The Congressional Vote on Syria; Brilliance out of Desperation
So the President is throwing the issue to Congress. From the White House perspective, it’s so crazy it just might work.
It was looking bad. Like the president had painted himself into a corner with his own words about “red lines” being crossed if there were ever to be proof of chemical attacks in Syria. Astoundingly, the British parted with their American cousins for the first time since
Lexington the War of 1812 and refused to go along.
The United Nations, which President Obama generally decried as feckless today, was a dead end with the Russians and the Chinese exercising veto power in the Security Council. Plus, uselessly, the U.N. inspection team that just left Syria is charged only with confirming that a chemical attack occurred, not which party was responsible for initiating it.
The vote in Congress on whether the U.S. will strike Syria in response to the Assad regime’s alleged involvement in the gassing of hundreds of its own citizens is not going to be along party lines. Strange bedfellows will be plentiful as hard core, dovish liberals join forces with folks like Republican, Rand Paul, whose libertarian views render him a foreign isolationist. Nancy Pelosi and John Boehner will be working for the President.
Commanders in Chief don’t have to do this and Mr. Obama, protecting Oval office power as best he can, says he could have moved on his own but insists he has an important moral case to make and that we may as well have a public debate about it. This is a good thing for democracy. Historians may argue Obama has just seriously diluted Presidential authority.
This move also gets the President off the hook. If Congress balks, it was them. More than that- it was the “people.” If they approve, he has the moral high ground he’d never have received from the United Nations anyway. The stunning defeat of a pro-American resolution in the British parliament had to have affected this move by the White House as well. It didn’t look good that the Brits could debate this but our Congress couldn’t. It also didn’t square with Senator Barack Obama’s own views years ago that Congress should have a say on matters involving military action.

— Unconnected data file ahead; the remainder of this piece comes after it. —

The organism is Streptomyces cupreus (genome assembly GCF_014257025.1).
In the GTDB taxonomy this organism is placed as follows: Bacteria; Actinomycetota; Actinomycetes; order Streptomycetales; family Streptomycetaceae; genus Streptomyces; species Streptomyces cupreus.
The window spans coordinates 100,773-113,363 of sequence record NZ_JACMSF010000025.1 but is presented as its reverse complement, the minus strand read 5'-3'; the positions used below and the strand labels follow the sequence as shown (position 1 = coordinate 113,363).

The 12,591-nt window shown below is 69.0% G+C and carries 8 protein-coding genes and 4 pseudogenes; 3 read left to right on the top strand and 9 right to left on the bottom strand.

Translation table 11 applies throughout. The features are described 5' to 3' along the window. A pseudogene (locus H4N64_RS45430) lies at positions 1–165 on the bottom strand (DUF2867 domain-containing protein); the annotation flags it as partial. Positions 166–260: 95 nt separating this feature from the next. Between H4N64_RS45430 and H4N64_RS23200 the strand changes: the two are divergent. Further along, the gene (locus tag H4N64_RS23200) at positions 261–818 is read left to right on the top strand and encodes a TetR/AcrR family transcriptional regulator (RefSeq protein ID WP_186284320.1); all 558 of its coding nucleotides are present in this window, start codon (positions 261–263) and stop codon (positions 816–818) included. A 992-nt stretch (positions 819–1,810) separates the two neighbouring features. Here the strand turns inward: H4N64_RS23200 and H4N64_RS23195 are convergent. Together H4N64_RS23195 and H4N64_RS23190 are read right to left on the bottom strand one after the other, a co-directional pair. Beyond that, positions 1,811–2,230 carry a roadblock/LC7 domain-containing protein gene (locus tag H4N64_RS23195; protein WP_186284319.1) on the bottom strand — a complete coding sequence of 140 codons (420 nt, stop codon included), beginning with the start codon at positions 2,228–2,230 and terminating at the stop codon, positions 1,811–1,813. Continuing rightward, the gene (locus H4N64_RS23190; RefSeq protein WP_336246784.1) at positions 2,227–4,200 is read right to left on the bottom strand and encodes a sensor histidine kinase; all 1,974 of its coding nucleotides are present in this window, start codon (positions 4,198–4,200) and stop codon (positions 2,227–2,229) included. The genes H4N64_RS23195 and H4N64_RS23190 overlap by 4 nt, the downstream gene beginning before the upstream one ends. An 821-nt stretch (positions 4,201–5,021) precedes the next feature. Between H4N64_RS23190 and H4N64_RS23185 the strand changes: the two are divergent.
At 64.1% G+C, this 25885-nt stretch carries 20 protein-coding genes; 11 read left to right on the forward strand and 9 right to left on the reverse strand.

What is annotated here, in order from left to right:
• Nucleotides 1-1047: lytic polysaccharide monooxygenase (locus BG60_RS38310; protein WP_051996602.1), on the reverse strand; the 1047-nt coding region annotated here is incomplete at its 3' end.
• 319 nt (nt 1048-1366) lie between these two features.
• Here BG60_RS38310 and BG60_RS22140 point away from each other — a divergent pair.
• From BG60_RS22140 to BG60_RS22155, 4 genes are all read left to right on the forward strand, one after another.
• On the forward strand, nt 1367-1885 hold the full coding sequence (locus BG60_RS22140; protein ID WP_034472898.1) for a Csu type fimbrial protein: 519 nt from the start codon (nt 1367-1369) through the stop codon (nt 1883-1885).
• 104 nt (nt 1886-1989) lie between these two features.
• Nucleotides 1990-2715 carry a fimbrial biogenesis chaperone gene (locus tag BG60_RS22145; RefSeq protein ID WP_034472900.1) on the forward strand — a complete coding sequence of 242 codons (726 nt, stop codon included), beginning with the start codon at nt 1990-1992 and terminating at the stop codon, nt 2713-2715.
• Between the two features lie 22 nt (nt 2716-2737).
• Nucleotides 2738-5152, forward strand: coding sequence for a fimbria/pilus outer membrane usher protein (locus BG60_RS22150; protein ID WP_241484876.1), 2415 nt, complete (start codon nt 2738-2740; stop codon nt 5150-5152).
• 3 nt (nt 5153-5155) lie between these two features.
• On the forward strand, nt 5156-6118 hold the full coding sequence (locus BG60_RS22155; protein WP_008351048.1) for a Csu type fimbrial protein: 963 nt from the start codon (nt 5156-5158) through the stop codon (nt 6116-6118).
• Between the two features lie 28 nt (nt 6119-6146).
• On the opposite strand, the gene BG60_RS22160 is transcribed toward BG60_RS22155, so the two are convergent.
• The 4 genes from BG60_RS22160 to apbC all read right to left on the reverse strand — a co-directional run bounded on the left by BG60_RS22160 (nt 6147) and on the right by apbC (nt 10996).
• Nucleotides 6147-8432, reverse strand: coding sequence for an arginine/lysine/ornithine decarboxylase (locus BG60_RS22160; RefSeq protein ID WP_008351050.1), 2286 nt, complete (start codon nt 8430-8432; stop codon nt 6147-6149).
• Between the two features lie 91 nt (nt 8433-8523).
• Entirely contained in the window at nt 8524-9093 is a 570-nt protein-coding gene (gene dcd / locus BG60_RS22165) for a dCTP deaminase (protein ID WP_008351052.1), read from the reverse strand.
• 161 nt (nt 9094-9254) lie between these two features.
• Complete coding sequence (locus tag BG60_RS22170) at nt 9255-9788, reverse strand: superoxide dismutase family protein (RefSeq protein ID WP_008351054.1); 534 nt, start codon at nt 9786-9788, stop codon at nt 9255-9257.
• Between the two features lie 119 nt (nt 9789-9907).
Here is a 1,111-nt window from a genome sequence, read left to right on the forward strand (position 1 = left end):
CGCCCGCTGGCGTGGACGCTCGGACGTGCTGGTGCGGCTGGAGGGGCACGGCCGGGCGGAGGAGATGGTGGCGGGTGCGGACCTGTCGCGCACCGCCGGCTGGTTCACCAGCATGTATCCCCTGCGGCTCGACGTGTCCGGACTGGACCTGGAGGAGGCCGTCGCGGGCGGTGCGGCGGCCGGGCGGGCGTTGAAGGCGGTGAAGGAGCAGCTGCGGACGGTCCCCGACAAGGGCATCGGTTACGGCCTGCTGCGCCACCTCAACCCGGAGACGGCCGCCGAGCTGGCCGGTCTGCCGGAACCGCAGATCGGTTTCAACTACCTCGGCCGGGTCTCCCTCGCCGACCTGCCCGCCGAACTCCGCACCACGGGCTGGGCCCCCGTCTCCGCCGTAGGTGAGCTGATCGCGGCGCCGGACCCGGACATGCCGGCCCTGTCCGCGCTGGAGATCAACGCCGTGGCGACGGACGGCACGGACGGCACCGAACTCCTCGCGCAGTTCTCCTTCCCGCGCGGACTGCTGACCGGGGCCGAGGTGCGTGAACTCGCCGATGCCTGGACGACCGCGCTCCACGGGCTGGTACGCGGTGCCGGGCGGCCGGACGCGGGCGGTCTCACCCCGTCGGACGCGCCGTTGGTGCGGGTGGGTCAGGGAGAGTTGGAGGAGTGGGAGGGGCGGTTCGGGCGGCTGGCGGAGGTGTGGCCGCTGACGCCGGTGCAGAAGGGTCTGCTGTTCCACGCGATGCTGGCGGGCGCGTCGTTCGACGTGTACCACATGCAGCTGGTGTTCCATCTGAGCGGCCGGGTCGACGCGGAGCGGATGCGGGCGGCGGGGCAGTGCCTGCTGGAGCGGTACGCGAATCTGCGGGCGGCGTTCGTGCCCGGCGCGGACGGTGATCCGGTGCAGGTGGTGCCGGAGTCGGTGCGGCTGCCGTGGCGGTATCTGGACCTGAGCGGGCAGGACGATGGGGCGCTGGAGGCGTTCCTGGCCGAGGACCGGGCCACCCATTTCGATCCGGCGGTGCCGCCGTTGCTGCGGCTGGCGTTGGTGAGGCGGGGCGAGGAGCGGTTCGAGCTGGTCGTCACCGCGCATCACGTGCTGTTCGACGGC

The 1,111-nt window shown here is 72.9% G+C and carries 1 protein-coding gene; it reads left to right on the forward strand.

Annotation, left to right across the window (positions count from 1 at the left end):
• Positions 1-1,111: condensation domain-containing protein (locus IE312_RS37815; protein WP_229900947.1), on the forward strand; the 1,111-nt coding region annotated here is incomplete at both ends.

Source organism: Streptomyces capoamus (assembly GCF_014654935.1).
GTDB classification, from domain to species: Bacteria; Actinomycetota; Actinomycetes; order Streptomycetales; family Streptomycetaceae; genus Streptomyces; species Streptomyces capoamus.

Former Vice President Dan Quayle probably doesn’t have the greatest legacy for gravitas, but he was a savvy politician and it was he who suggested to George H.W. Bush that Congress get a vote on approving the use of force in the first Gulf War in the early 1990’s. The resolution passed, the nation was united on the military action and within months President Bush would be sporting a 91% approval rating.
In his response to the President today, Republican Minority Leader, Mitch McConnell said the nation is at its best when President and Congress act together in common voice and he is right. There is much more riding on the coming Congressional vote than just a few surgical cruise missile strikes in Syria. The debate will encompass the totality of American foreign policy; the U.S. as global policeman, the lines that can and cannot be crossed in regard to how we respond to future atrocities- the proof needed to determine they happened and who was behind them.
Impressive throughout the debate has been the prominence of the Iraq experience in coloring the world perception of U.S. intervention in foreign affairs. The blow to American credibility has been severe. It was Iraq and the wild goose chase for weapons of mass destruction that led the Brits to decide that this go round- no thanks.
So the debate to come is also about how we, ourselves, come to terms with Iraq. Does the U.S. become reticent, like in the post-Vietnam period, to project power on the world stage forever more? Can exceptions be supported when there are issues of genocide and crimes against mankind that shock us and shake our consciences. Do we even have an international conscience?
All worthy questions to be debated in the days ahead. For President Obama, good move from a civics lesson point of view. And brilliant move, politically.